- I’ve been saying Wiktionary’s figure is spoken English. But it’s English as spoken in scripted TV. How does this affect the frequency of “happy”? My guess is that the frequency of “happy” on TV is lower than in real spoken English. Why? Because one of the first things that’s drilled into us when we start to write anything longer than single sentences is that we must find “interesting” ways to write things, and a TV writer has more of a chance to pick a different word that better tells us what he wants to say. In spoken English (particularly casual spoken English of the sort that’s likely to include “happy” etc.), we tend to use simple words, because we’re pulling them out of our heads and saying them within a fraction of a second, and because if more detail is needed, we can judge that and elaborate easily. So, “happy” is likely to be used in spoken English where TV English uses “thrilled”, “delighted” (or doesn’t say it because screen time is limited and it can be conveyed other ways). So, it’s likely that “happy” is one in less than 2300 words in normal spoken English.
Overall, I’d guess that the adjusted ratio of Sean’s and my use of “happy” to normal spoken English is somewhere between 1:2.5 and 1:5. But that’s the back of a mental envelope with no data at 1am, so feel free to disagree by several orders of magnitude.
If you need evidence of my horrific nerdery, though, it’s that I bothered to think about all this and point it out :P
 I can’t post the file I used, because I stripped out the Creative Commons license (which we can safely assume has an average word length far greater than that of English spoken by humans), so if you want to verify my results you’ll have to download your own copy of the book (which you should do anyway, and read for long enough to make you go out and buy a dead-tree copy) and do it yourself. That should still be close enough for the back of an envelope though.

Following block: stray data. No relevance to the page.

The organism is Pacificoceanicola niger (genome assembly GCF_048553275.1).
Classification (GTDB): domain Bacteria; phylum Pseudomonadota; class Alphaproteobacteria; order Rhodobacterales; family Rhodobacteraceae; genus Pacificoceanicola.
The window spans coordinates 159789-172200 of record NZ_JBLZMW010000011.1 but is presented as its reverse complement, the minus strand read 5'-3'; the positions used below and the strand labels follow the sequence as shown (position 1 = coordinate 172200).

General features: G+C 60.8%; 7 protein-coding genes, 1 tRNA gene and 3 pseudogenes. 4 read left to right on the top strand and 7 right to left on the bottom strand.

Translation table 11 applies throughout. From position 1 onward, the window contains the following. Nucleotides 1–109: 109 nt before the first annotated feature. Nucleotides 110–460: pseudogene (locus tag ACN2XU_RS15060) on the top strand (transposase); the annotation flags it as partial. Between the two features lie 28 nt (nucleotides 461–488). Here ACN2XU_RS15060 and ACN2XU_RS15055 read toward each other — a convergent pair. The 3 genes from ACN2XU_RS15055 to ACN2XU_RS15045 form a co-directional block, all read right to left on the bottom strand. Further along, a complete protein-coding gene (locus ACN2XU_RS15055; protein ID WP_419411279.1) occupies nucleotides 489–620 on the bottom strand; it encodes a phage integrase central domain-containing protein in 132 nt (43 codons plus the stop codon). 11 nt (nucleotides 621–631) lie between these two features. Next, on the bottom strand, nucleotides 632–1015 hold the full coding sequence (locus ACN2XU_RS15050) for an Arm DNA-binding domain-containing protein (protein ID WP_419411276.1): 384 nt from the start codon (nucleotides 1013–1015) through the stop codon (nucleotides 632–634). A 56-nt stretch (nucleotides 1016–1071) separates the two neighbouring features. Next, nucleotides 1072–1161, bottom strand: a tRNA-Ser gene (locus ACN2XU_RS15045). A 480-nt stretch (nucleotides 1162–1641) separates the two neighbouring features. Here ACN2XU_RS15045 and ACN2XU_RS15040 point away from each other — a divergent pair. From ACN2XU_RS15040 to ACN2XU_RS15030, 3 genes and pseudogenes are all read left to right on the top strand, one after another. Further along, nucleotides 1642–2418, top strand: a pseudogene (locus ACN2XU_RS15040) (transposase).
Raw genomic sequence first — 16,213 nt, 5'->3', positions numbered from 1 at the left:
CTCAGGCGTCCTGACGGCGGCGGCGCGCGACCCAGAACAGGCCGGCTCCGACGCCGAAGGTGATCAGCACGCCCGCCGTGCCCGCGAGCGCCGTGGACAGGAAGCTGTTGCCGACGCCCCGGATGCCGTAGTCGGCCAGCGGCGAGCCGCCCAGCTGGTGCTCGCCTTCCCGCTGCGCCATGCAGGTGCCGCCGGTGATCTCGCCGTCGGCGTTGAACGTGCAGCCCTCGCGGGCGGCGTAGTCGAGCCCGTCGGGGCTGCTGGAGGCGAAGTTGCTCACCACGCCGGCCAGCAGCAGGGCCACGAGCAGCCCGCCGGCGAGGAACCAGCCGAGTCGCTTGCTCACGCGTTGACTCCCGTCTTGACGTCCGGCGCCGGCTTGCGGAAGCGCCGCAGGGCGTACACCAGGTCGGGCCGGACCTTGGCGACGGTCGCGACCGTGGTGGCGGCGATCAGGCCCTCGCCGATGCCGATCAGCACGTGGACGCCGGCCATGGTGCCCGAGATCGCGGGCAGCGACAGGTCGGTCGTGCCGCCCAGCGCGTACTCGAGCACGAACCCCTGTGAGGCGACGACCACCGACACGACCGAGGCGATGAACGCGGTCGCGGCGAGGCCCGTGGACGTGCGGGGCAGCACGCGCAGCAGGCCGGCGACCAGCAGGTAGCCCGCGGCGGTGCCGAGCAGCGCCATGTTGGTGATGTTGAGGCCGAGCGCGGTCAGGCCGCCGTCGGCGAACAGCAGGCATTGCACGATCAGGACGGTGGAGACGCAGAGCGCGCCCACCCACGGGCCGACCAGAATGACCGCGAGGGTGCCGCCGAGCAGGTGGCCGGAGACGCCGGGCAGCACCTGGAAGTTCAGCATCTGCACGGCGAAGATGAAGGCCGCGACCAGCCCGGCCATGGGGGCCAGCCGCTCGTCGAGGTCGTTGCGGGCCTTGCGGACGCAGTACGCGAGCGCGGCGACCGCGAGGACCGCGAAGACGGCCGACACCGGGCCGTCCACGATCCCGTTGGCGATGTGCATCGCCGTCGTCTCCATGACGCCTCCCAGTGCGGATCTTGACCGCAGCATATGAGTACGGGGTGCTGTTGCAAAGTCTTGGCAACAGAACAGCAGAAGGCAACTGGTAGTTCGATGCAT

This is complete rubbish with “said”, the example that’s most drilled into us in school. We don’t normally notice “said” in writing, but it’s helpful if we need to work things out. So actually, it’s better in almost all circumstances than anything we were told to use in primary school, because most of the time, we want to know what’s being said and how it’s being said, to the extent the verb tells us that, is obvious. Alternatives to “said” should generally only be used to draw attention to how something is said. (Although “asked” and “replied” are probably as good or better where appropriate, because they are common enough that the same not-noticing thing also happens.) Actually, I think generally, any verb for speech is a lot less common in good writing than in primary school. But that’s what they should be teaching us, not “enquired”, “exclaimed”,….